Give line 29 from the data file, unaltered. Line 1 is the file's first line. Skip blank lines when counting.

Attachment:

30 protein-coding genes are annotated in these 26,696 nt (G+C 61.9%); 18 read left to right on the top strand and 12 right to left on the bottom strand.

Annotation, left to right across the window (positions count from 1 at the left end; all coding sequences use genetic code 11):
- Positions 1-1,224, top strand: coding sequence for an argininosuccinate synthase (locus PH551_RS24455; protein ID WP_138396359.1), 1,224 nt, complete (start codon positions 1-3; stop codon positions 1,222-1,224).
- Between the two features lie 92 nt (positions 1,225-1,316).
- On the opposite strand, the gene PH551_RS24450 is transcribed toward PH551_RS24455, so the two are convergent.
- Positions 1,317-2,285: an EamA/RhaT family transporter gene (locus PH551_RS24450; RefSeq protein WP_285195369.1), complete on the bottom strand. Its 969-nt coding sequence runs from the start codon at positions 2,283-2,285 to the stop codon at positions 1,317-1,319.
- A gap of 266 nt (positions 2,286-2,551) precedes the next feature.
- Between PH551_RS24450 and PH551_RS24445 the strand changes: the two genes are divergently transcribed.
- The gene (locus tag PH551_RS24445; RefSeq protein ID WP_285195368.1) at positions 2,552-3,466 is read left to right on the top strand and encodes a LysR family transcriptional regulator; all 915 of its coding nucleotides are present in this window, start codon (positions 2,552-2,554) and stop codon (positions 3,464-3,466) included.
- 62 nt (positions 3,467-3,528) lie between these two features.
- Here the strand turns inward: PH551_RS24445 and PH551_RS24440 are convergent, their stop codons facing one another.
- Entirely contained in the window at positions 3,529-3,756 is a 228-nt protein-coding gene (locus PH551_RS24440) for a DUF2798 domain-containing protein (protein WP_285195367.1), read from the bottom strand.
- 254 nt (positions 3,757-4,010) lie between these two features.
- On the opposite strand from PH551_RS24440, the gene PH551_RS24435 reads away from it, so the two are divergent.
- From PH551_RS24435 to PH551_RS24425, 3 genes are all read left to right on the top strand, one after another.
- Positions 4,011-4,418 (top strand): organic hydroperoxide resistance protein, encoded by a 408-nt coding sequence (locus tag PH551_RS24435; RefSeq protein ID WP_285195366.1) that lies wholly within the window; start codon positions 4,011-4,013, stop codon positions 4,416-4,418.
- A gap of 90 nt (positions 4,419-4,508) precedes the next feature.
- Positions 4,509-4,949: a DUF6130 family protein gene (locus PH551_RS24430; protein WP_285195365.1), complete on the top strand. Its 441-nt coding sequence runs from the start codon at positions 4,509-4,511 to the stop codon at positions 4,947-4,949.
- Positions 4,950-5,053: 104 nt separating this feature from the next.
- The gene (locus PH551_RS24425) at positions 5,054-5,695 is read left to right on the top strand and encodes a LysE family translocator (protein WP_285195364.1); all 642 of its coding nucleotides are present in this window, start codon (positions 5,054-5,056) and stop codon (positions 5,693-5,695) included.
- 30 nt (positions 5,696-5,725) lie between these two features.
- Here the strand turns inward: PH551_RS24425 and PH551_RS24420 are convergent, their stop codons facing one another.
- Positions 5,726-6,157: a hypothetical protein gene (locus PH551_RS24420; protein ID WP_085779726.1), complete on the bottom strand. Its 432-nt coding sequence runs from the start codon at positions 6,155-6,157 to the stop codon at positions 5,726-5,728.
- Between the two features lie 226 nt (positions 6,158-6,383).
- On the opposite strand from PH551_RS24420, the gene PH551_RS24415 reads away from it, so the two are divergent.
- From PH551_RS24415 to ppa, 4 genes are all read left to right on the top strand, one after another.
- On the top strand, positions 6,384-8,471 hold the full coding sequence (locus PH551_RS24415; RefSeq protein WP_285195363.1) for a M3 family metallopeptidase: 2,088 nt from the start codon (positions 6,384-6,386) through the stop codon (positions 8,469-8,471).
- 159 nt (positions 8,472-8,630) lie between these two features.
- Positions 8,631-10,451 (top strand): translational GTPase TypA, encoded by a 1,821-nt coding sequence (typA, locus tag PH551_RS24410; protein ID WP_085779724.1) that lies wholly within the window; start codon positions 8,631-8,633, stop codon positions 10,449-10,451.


- Positions 8,631-10,451 (top strand): translational GTPase TypA, encoded by a 1,821-nt coding sequence (typA, locus tag PH551_RS24410; protein ID WP_085779724.1) that lies wholly within the window; start codon positions 8,631-8,633, stop codon positions 10,449-10,451.